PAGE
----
kilos were running past us like little ants on speed. Not for them the fancy hiking boots. No, indeed not. What´s wrong with a pair of flip flops and a tracksuit, while carriying a stove on your back and running up a mountain. Yep, the porters are the hardest little feckers I have ever seen, EVER
Oh, one other very important point : our guide was the image of Monkee, remember him from BBC2 ?
Night one was spent at 3200 metres (remember Carauntoohill is less than 1000m). The tents themselves were grand, comfortable enough and kept the rain out. And boy did it rain. It lashed down during the night but had the decency to stop by the next morning. As I said before, day 2 is the tough day, so we started early, or at leat most of us did. MK was again late and when she did arrive started giving out to the porters for some minor indiscretion. Off we set at 7am to climb to Dead Woman´s pass, so called not because women die on it, no apparently it looks like a dead woman. At it´s highest point it is 4215 metres or almost 14000
We made it
feet. It is tough, no mistake and the view is almost worth it. Ok, the view is worth it. So, after the peak we went down a rake of rough steps till we got to 3400 metres and then lunch. At that point Fiona´s boots completely calved. I mean, the soles fell off !!! She had gotten them "fixed" in Cusco beforehand but it became obvious that our friend the shoemaker did not know his arse from a hole in the ground. So the second part of the day´s hike and everything after that was going to be in sandals for Fi. (Not an easy task). In the afternoon we climbed up again to 3900 metres and at about 5 30 pm we finished up for the day, utterly wrecked but knowing the worst was over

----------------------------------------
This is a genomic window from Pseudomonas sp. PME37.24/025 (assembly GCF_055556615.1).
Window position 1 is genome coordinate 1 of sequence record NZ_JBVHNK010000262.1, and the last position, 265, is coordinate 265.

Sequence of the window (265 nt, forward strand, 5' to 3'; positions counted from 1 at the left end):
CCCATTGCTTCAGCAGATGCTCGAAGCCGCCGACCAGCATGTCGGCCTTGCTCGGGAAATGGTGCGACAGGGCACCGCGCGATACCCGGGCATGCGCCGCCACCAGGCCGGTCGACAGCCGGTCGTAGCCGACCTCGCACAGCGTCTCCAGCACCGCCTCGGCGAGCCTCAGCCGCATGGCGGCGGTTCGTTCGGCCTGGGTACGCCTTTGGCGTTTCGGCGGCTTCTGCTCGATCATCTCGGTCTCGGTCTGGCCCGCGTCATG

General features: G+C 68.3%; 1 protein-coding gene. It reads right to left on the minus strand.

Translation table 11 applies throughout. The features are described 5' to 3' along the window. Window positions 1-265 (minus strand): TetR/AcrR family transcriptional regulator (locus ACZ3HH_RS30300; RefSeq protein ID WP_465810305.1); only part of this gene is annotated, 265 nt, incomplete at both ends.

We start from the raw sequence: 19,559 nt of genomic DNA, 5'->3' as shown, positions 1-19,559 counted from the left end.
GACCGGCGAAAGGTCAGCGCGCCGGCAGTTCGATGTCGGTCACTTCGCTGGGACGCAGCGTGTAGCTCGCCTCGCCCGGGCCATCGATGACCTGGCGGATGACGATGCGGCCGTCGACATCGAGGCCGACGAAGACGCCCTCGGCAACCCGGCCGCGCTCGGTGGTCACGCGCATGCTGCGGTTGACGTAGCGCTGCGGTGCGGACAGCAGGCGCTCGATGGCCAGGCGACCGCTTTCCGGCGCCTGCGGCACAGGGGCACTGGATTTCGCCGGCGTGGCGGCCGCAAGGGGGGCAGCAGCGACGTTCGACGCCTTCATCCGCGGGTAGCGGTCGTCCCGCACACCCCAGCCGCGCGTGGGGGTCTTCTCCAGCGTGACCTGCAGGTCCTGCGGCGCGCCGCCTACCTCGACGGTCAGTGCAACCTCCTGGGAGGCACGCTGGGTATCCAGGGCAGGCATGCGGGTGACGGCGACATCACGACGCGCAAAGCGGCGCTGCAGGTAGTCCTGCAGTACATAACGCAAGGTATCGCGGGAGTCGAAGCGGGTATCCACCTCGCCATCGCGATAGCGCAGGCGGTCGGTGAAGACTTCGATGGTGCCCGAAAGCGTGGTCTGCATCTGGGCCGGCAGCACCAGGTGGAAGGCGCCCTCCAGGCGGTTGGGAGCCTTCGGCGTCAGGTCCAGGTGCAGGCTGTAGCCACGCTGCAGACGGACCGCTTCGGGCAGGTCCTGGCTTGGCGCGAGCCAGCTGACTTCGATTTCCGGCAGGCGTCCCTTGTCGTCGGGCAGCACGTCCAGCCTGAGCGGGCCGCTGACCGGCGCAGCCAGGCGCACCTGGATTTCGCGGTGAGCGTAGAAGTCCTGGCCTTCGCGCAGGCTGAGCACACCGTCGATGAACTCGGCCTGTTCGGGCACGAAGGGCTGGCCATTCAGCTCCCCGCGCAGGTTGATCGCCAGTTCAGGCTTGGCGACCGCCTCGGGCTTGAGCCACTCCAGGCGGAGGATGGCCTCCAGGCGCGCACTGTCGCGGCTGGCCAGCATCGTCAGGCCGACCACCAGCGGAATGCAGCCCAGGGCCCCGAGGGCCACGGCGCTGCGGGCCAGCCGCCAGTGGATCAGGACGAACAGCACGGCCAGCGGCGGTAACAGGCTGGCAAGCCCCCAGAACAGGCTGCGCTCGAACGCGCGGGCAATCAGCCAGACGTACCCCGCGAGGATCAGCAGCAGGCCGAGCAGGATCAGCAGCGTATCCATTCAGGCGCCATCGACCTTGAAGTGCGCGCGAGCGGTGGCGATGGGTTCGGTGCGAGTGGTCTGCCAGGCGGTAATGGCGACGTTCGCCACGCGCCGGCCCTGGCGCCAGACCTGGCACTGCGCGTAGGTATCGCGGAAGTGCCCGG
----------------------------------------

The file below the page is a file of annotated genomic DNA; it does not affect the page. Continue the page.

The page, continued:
Our fellow trekkers were a great bunch with the obvious exception. We had a couple of Thai/American brothers who looked liked Paul McGrath and Ronaldhino respectively. We had a mad Kiwi girl who was wearing tights on the hike, we had a Geordie girl a youngish English couple, a German guy three punters from Quebec and an older English couple